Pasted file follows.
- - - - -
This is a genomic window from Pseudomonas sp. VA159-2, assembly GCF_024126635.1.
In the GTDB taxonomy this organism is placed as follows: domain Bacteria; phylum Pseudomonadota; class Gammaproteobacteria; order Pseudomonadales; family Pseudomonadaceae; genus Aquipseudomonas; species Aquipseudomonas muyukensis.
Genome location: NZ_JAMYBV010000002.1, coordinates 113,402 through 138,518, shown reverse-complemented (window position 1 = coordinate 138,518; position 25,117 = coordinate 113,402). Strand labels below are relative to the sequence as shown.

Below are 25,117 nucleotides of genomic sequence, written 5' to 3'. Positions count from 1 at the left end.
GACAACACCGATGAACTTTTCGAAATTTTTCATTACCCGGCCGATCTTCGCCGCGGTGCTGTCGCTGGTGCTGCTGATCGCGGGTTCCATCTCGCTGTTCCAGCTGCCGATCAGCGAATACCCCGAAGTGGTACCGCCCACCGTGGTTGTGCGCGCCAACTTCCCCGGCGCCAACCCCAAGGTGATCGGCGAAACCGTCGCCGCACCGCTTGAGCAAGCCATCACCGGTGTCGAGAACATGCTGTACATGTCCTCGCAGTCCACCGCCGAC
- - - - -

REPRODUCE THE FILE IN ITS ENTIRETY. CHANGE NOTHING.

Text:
This is a genomic window from Pseudomonas sp. VA159-2, assembly GCF_024126635.1.
In the GTDB taxonomy this organism is placed as follows: domain Bacteria; phylum Pseudomonadota; class Gammaproteobacteria; order Pseudomonadales; family Pseudomonadaceae; genus Aquipseudomonas; species Aquipseudomonas muyukensis.
Genome location: NZ_JAMYBV010000002.1, coordinates 113,402 through 138,518, shown reverse-complemented (window position 1 = coordinate 138,518; position 25,117 = coordinate 113,402). Strand labels below are relative to the sequence as shown.

Below are 25,117 nucleotides of genomic sequence, written 5' to 3'. Positions count from 1 at the left end.
GACAACACCGATGAACTTTTCGAAATTTTTCATTACCCGGCCGATCTTCGCCGCGGTGCTGTCGCTGGTGCTGCTGATCGCGGGTTCCATCTCGCTGTTCCAGCTGCCGATCAGCGAATACCCCGAAGTGGTACCGCCCACCGTGGTTGTGCGCGCCAACTTCCCCGGCGCCAACCCCAAGGTGATCGGCGAAACCGTCGCCGCACCGCTTGAGCAAGCCATCACCGGTGTCGAGAACATGCTGTACATGTCCTCGCAGTCCACCGCCGAC